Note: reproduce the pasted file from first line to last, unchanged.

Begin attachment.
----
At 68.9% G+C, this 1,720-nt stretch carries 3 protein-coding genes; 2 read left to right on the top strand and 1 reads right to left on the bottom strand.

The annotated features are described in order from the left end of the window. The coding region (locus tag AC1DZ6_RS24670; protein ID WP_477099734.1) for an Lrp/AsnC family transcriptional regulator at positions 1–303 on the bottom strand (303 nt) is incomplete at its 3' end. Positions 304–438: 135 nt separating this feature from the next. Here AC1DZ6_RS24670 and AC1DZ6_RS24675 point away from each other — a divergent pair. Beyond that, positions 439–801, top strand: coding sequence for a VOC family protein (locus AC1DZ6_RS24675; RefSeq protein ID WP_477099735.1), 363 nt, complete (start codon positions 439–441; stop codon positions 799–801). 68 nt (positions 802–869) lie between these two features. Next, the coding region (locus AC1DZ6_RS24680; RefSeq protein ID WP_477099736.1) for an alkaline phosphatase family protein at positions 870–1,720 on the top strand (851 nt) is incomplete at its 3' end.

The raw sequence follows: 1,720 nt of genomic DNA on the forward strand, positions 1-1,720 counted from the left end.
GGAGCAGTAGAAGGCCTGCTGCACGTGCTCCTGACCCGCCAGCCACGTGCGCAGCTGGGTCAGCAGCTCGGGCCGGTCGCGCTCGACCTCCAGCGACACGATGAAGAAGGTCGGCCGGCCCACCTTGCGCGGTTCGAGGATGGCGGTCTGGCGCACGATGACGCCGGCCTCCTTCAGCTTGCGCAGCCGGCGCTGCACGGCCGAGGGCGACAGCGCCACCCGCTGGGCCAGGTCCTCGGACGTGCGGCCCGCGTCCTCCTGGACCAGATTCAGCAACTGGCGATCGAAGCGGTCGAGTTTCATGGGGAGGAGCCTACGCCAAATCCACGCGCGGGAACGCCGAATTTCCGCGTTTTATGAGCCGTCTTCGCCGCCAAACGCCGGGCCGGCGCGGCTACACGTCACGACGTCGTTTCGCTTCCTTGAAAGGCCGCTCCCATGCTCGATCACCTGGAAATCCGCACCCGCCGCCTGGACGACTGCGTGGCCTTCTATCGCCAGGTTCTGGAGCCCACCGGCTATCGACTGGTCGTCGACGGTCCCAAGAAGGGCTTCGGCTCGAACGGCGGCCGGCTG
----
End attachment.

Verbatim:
At 68.9% G+C, this 1,720-nt stretch carries 3 protein-coding genes; 2 read left to right on the top strand and 1 reads right to left on the bottom strand.

The annotated features are described in order from the left end of the window. The coding region (locus tag AC1DZ6_RS24670; protein ID WP_477099734.1) for an Lrp/AsnC family transcriptional regulator at positions 1–303 on the bottom strand (303 nt) is incomplete at its 3' end. Positions 304–438: 135 nt separating this feature from the next. Here AC1DZ6_RS24670 and AC1DZ6_RS24675 point away from each other — a divergent pair. Beyond that, positions 439–801, top strand: coding sequence for a VOC family protein (locus AC1DZ6_RS24675; RefSeq protein ID WP_477099735.1), 363 nt, complete (start codon positions 439–441; stop codon positions 799–801). 68 nt (positions 802–869) lie between these two features. Next, the coding region (locus AC1DZ6_RS24680; RefSeq protein ID WP_477099736.1) for an alkaline phosphatase family protein at positions 870–1,720 on the top strand (851 nt) is incomplete at its 3' end.

The raw sequence follows: 1,720 nt of genomic DNA on the forward strand, positions 1-1,720 counted from the left end.
GGAGCAGTAGAAGGCCTGCTGCACGTGCTCCTGACCCGCCAGCCACGTGCGCAGCTGGGTCAGCAGCTCGGGCCGGTCGCGCTCGACCTCCAGCGACACGATGAAGAAGGTCGGCCGGCCCACCTTGCGCGGTTCGAGGATGGCGGTCTGGCGCACGATGACGCCGGCCTCCTTCAGCTTGCGCAGCCGGCGCTGCACGGCCGAGGGCGACAGCGCCACCCGCTGGGCCAGGTCCTCGGACGTGCGGCCCGCGTCCTCCTGGACCAGATTCAGCAACTGGCGATCGAAGCGGTCGAGTTTCATGGGGAGGAGCCTACGCCAAATCCACGCGCGGGAACGCCGAATTTCCGCGTTTTATGAGCCGTCTTCGCCGCCAAACGCCGGGCCGGCGCGGCTACACGTCACGACGTCGTTTCGCTTCCTTGAAAGGCCGCTCCCATGCTCGATCACCTGGAAATCCGCACCCGCCGCCTGGACGACTGCGTGGCCTTCTATCGCCAGGTTCTGGAGCCCACCGGCTATCGACTGGTCGTCGACGGTCCCAAGAAGGGCTTCGGCTCGAACGGCGGCCGGCTG